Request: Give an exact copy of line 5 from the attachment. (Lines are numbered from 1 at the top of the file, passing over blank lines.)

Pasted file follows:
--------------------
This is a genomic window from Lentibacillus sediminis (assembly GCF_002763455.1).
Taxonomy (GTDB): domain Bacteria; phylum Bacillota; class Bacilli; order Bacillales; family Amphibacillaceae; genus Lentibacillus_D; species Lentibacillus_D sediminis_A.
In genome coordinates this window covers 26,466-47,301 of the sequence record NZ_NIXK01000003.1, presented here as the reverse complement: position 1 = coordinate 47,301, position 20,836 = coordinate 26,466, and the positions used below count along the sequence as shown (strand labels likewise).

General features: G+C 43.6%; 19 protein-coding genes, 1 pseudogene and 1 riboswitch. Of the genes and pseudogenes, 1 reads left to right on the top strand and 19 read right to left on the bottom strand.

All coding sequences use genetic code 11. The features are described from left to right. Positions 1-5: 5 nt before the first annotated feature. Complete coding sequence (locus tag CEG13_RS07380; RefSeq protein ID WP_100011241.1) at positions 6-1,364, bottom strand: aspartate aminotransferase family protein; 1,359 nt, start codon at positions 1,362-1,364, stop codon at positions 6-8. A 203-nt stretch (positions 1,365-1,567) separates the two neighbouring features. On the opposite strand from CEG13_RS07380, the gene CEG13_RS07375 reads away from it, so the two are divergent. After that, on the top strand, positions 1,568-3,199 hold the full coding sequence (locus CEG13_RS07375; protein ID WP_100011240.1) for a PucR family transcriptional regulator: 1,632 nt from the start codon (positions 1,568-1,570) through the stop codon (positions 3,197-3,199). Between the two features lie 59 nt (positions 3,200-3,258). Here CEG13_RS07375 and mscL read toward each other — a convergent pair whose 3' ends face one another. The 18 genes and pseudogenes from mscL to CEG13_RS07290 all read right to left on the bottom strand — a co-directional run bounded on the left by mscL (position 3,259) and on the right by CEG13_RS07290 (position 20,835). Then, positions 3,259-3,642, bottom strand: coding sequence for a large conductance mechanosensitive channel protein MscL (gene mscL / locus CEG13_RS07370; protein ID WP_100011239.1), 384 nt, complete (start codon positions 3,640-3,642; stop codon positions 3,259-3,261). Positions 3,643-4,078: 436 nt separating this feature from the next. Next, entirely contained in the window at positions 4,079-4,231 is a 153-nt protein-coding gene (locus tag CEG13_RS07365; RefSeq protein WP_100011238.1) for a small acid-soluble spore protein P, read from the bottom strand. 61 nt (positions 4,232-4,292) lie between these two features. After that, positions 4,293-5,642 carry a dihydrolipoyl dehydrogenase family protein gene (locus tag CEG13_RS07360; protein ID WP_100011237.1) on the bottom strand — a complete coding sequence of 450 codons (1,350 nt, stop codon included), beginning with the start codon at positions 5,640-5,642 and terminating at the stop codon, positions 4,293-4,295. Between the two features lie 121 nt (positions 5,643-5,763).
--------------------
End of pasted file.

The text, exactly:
All coding sequences use genetic code 11. The features are described from left to right. Positions 1-5: 5 nt before the first annotated feature. Complete coding sequence (locus tag CEG13_RS07380; RefSeq protein ID WP_100011241.1) at positions 6-1,364, bottom strand: aspartate aminotransferase family protein; 1,359 nt, start codon at positions 1,362-1,364, stop codon at positions 6-8. A 203-nt stretch (positions 1,365-1,567) separates the two neighbouring features. On the opposite strand from CEG13_RS07380, the gene CEG13_RS07375 reads away from it, so the two are divergent. After that, on the top strand, positions 1,568-3,199 hold the full coding sequence (locus CEG13_RS07375; protein ID WP_100011240.1) for a PucR family transcriptional regulator: 1,632 nt from the start codon (positions 1,568-1,570) through the stop codon (positions 3,197-3,199). Between the two features lie 59 nt (positions 3,200-3,258). Here CEG13_RS07375 and mscL read toward each other — a convergent pair whose 3' ends face one another. The 18 genes and pseudogenes from mscL to CEG13_RS07290 all read right to left on the bottom strand — a co-directional run bounded on the left by mscL (position 3,259) and on the right by CEG13_RS07290 (position 20,835). Then, positions 3,259-3,642, bottom strand: coding sequence for a large conductance mechanosensitive channel protein MscL (gene mscL / locus CEG13_RS07370; protein ID WP_100011239.1), 384 nt, complete (start codon positions 3,640-3,642; stop codon positions 3,259-3,261). Positions 3,643-4,078: 436 nt separating this feature from the next. Next, entirely contained in the window at positions 4,079-4,231 is a 153-nt protein-coding gene (locus tag CEG13_RS07365; RefSeq protein WP_100011238.1) for a small acid-soluble spore protein P, read from the bottom strand. 61 nt (positions 4,232-4,292) lie between these two features. After that, positions 4,293-5,642 carry a dihydrolipoyl dehydrogenase family protein gene (locus tag CEG13_RS07360; protein ID WP_100011237.1) on the bottom strand — a complete coding sequence of 450 codons (1,350 nt, stop codon included), beginning with the start codon at positions 5,640-5,642 and terminating at the stop codon, positions 4,293-4,295. Between the two features lie 121 nt (positions 5,643-5,763).